Media temporalities and the technical image

Barker, T. (2023) Media temporalities and the technical image. In: de Vaujanay, F.-X., Holt, R. and Grandazzi, A. (eds.) Organisation as Time: Technology, Power and Politics. Cambridge University Press. ISBN 9781009297257

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This chapter begins from a rather simple observation: that something has changed in the condition of the image. Over the last two decades or so, one type of image has been coming to an end, in place of another. The photographic image and the cinematic image have been replaced by what scholars such as Steven Shaviro (2010) and Shane Denson (2020) call the ‘post-cinematic’ imaging regime, which includes the cinematic and photographic, but only inasmuch as they are now seen as data to be computed. Once, the photographic and – by extension – the cinematic was dominant in culture. But now that all images are reduced to digital information processed by computers, the images that are the outputs of programs have become the form on which visual culture is produced, whether in films and television, video games, surveillance, art or advertising. This has implications for the way that we discuss the ontology of images, but also for the conditions of representation, particularly the conditions for the representation of time and by extension the conditions for the possibility of being-in-time. As is no doubt well known to readers of this chapter, discussions of time, the image, and analogue media have a long history: McLuhan wrote about the temporality of both older inscription technologies and newer electronic media such as television, Roland Barthes wrote about the temporality of the photograph, Gilles Deleuze the temporality of cinema and Mary Ann Doane and Jonathan Crary have linked the temporality of the image to the discourses of modernity, progress and machines. But now, as computers rather than cameras become the be-all-and-end-all of imaging systems, a new type of temporality has replaced the time-image of cinema and the memories expressed in the photographic. This chapter continues my recent research on the idea of contemporaneity and what it means to live ‘in the present’ by exploring the conditions for representation produced by such images. Beginning with the media philosopher, Vilém Flusser, I unpack the term ‘technical image’, which he uses to signify images produced by photographs, films, television and computers. These are images that, according to Flusser, are produced by the automatic function of an apparatus, which breaks images down into smaller elements (pixels, scan lines, frames or grains). Flusser uses this concept to think about the camera as the machine at the start of a new imagining regime, culminating in video and computer-generated images. My use of Flusser’s term is slightly different. I would like to use the method for analysing images given to us by Flusser, but use the term ‘technical image’ to unpack and explore the differences between synthetic images – understood as images that present viewers with a unified whole – and images that break a pre-given unity into discrete pixelated elements. I try and go further than Flusser’s original formulation of the technical image by tracing its genealogy in much older media used for measurement and the particalisation of events: these are what I refer to in this chapter as analytical media. I argue that these types of analytical media, which pre-date the synthesis of the cinema, are now returning in the world produced by technical images. From here, I look at a number of contemporary artworks that further explore what it is to live in the conditions produced by these machines and how this produces a different temporality to that which characterised western modernity.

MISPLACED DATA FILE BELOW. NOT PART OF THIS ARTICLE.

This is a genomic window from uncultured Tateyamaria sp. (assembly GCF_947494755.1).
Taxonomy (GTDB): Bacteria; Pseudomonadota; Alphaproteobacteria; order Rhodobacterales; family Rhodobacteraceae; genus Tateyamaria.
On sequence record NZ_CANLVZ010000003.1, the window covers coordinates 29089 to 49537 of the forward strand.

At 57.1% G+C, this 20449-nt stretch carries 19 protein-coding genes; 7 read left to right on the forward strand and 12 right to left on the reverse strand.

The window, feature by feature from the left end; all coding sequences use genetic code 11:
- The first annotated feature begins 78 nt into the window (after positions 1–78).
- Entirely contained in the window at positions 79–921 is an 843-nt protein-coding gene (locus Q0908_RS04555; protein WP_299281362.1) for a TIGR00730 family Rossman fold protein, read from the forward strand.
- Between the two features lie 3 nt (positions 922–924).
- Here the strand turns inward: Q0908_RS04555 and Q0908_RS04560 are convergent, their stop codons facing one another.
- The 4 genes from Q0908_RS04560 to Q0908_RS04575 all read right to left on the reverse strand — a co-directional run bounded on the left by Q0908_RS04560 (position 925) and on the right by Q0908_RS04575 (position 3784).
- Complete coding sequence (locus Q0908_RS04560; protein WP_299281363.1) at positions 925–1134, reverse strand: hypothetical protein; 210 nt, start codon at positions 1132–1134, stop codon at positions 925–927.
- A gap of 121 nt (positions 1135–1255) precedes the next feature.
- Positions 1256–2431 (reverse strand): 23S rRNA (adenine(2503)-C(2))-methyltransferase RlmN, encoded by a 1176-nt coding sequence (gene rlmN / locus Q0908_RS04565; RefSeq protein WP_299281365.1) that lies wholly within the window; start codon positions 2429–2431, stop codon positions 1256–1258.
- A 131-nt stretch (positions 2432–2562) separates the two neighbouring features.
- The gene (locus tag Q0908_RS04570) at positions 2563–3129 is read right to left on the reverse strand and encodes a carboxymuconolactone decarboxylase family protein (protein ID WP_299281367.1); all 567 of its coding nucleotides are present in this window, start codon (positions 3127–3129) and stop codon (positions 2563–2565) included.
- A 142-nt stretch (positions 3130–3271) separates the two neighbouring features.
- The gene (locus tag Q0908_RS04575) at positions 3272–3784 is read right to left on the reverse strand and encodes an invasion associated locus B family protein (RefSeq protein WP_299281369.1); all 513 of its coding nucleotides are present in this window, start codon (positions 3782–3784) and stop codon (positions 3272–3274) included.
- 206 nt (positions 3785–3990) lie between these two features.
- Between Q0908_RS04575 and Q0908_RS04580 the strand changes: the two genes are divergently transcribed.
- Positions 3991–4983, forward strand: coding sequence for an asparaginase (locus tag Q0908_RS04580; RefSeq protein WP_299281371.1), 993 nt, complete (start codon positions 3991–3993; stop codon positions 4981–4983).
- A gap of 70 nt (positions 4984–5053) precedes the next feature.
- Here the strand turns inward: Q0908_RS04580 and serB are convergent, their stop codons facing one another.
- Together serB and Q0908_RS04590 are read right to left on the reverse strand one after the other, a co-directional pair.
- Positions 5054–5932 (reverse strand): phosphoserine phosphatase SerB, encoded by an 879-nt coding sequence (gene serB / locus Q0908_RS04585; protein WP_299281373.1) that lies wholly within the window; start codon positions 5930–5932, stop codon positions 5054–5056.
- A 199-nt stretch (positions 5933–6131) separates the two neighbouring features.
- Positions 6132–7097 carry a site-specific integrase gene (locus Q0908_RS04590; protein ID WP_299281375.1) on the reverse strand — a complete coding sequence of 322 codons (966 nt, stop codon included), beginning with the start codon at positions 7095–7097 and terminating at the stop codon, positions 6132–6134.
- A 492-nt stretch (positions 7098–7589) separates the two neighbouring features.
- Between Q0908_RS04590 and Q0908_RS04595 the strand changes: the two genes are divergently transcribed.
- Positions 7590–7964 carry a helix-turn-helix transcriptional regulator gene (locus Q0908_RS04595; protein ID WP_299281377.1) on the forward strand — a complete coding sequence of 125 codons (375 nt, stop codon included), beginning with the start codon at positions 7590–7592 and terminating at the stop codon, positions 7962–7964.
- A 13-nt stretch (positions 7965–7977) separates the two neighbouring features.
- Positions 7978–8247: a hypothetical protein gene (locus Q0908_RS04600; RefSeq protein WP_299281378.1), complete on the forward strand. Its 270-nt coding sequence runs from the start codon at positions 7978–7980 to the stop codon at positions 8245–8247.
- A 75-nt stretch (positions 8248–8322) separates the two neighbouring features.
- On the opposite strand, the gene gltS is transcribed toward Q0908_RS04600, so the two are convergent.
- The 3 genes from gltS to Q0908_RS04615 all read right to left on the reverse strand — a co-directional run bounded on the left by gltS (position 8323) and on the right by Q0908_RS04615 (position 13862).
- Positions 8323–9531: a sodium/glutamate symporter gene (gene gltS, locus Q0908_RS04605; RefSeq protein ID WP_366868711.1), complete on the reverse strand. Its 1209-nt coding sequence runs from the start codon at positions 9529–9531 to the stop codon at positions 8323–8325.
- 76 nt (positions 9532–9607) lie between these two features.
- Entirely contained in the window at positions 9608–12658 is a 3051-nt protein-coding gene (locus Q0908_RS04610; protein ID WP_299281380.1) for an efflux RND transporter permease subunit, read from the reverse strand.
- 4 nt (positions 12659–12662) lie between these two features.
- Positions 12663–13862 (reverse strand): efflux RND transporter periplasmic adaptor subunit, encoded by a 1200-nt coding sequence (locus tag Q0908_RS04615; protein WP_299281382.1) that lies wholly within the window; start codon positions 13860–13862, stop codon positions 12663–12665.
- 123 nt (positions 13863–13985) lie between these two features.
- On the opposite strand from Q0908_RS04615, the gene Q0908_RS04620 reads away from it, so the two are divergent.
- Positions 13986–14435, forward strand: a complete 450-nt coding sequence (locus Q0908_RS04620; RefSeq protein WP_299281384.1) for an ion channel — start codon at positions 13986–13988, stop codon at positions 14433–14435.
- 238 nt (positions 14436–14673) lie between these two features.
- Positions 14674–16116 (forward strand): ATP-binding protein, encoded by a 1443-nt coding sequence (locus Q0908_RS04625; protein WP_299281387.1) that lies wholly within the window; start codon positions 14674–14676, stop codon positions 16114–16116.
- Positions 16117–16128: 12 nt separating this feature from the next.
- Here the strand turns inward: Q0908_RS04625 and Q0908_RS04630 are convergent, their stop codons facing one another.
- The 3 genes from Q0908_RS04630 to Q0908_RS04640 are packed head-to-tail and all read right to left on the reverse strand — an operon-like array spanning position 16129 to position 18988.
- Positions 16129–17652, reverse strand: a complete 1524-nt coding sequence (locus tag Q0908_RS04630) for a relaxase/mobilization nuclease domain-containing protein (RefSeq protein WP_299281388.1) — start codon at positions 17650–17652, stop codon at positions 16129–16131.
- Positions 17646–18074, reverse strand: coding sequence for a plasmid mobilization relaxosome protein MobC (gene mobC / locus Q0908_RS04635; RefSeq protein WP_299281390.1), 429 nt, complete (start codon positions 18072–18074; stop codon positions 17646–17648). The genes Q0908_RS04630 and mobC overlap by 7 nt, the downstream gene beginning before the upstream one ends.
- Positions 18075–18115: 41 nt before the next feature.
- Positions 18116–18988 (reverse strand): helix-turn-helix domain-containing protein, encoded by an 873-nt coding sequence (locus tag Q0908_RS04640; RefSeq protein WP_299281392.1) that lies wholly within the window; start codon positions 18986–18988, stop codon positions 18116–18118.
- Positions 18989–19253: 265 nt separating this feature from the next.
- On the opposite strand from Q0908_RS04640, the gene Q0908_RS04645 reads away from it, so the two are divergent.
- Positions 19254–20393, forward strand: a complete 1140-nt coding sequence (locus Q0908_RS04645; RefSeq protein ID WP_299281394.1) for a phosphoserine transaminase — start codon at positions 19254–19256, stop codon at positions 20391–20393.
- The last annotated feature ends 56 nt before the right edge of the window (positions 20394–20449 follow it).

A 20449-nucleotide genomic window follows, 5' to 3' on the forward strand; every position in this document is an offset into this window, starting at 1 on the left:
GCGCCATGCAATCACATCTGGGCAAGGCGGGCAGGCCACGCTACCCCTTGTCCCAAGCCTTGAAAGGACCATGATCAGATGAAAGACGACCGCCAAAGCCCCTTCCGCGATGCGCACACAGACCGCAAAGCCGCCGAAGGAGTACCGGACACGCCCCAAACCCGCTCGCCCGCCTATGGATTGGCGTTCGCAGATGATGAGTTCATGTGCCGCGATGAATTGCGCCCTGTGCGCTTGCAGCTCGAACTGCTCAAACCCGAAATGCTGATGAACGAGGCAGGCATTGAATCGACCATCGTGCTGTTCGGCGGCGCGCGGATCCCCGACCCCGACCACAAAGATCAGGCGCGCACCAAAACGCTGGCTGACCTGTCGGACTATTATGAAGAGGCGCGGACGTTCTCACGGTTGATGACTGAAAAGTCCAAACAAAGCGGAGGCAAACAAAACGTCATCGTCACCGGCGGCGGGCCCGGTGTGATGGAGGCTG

Item Type:Book Sections
Glasgow Author(s) Enlighten ID:Barker, Professor Timothy
Authors: Barker, T.
Subjects:B Philosophy. Psychology. Religion > B Philosophy (General)
B Philosophy. Psychology. Religion > BH Aesthetics
T Technology > TR Photography
College/School:College of Arts & Humanities > School of Culture and Creative Arts > Theatre Film and TV Studies
Publisher:Cambridge University Press

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